Publications this month analyze data from PHRI’s PURE study to reveal new insight into the association of fish intake, and of processed and unprocessed meat, with major cardiovascular disease and mortality. In both cases, the global study is the first to so widely include health outcomes from low-, middle- and high-income countries.
The PURE study team published Associations of unprocessed and processed meat intake with mortality and cardiovascular disease in 21 countries in the American Journal of Clinical Research today. During 9.5 years of followup of a cohort of almost 135,000 people in 21 low-, middle- and high-income countries, the study did not find significant associations between unprocessed red meat and poultry intake and mortality or major CVD. Conversely, a higher intake of processed meat – salted, cured, or treated with preservations and/or food additives – was associated with a higher risk of major CV and mortality.
“Evidence of an association between meat intake and cardiovascular disease is inconsistent. We therefore wanted to better understand the associations between intakes of unprocessed red meat, poultry, and processed meat with major cardiovascular disease events and mortality,” says Romaina Iqbal, first author of the study and an associate professor at the Aga Khan University in Karachi, Pakistan.
Consumption of processed and unprocessed meat
“The totality of the available data indicates that consuming a modest amount of unprocessed meat as part of a healthy dietary pattern is unlikely to be harmful,” corresponding author Mahshid Dehghan, PHRI investigator.
After following for almost a decade, the researchers found consumption of 150 grams or more of processed meat a week was associated with a 46 per cent higher chance of cardiovascular disease and 51 per cent higher chance of death than those who ate no processed meat. However, moderate levels of consumption of non processed meats had a neutral effect on health.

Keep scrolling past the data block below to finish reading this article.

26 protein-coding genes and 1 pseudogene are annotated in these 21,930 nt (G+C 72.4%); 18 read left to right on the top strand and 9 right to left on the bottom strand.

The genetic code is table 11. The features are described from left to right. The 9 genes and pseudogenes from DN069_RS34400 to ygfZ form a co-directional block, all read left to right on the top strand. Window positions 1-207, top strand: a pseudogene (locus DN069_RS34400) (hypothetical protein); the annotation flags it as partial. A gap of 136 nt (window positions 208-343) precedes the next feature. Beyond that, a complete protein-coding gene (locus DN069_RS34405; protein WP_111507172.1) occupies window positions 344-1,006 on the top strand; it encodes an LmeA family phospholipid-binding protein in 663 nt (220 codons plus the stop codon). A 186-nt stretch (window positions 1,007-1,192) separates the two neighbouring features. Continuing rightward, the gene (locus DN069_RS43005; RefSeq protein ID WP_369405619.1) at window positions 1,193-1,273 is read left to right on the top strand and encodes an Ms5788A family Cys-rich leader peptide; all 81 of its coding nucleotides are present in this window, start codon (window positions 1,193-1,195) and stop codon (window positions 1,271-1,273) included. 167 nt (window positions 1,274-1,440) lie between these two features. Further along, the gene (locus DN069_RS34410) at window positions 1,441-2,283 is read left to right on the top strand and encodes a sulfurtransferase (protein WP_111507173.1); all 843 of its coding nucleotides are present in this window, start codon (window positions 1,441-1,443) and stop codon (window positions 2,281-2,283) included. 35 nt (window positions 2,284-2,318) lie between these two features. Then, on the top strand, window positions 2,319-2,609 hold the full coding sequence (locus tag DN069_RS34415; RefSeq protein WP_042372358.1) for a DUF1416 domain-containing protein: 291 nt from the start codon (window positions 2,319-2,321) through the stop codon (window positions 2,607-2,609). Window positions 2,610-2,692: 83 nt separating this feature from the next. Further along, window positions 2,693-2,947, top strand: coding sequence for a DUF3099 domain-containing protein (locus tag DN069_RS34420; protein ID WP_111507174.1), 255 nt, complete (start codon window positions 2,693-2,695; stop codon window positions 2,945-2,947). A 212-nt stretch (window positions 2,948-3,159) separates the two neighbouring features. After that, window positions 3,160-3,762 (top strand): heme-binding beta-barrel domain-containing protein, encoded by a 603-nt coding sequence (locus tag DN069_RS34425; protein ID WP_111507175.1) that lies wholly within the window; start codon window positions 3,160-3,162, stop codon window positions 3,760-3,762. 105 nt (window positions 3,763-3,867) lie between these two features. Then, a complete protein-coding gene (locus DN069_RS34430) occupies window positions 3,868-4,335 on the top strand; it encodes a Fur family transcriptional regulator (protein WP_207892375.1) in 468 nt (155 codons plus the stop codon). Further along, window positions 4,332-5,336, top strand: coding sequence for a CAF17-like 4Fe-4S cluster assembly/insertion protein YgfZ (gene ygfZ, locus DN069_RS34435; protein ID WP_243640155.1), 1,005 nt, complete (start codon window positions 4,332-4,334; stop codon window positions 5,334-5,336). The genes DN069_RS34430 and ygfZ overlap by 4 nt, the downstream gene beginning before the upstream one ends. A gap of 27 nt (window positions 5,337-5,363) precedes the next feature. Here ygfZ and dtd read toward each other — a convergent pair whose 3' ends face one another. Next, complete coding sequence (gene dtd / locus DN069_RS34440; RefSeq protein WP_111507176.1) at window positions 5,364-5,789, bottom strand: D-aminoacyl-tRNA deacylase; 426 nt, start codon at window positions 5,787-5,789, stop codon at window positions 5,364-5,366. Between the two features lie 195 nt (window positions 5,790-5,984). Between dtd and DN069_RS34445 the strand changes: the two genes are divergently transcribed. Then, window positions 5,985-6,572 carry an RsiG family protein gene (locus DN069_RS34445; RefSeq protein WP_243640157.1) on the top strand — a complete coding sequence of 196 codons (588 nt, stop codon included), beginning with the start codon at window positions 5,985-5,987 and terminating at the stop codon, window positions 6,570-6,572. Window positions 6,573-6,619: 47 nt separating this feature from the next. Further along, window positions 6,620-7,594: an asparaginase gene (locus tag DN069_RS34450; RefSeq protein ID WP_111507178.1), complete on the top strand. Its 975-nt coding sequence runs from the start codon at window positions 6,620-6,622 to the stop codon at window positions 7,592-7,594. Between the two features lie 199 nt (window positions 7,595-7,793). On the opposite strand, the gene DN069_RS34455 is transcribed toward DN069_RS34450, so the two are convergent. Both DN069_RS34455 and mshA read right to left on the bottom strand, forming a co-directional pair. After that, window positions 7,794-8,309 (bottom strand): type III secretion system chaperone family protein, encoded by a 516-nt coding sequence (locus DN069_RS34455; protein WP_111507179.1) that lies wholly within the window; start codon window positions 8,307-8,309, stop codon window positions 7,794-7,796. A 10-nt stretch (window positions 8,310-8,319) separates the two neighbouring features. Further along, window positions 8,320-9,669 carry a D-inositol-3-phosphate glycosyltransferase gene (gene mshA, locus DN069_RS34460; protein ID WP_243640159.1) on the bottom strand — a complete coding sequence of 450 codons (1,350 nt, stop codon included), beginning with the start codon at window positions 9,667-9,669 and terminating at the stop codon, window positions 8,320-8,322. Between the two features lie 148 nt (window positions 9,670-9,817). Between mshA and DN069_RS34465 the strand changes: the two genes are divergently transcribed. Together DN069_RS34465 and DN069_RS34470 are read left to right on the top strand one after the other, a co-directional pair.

“The PURE study examines substantially more diverse populations and broad patterns of diet, enabling us to provide new evidence that distinguishes between the effects of processed and unprocessed meats,” says senior author and PHRI Executive Director Salim Yusuf.
Fish intake and CVD risk
Meanwhile, an analysis of four international cohorts – PHRI’s PURE, ONTARGET, TRANSCEND and ORIGIN – indicated that a minimal fish intake of 175 g (approximately 2 servings) weekly is associated with lower risk of major CVD and mortality among patients with prior CVD but not in general populations.
The pooled analysis of individual participant data involved 147,645 people (139,827 without CVD and 7,818 with CVD) in 21 countries from the PURE study, and 43,413 patients with vascular disease from 40 countries in the other three prospective studies.
“This is by far the most diverse study of fish intake and health outcomes in the world and the only one with sufficient numbers with representation from high-, middle- and low-income countries from all inhabited continents of the world,” said PHRI Scientist Andrew Mente, coauthor of Associations of fish consumption with risk of cardiovascular disease and mortality among individuals with or without vascular disease from 58 countries in JAMA Internal Medicine. (Deepa Mohan, Madras Diabetes Research Foundation, India is first author.)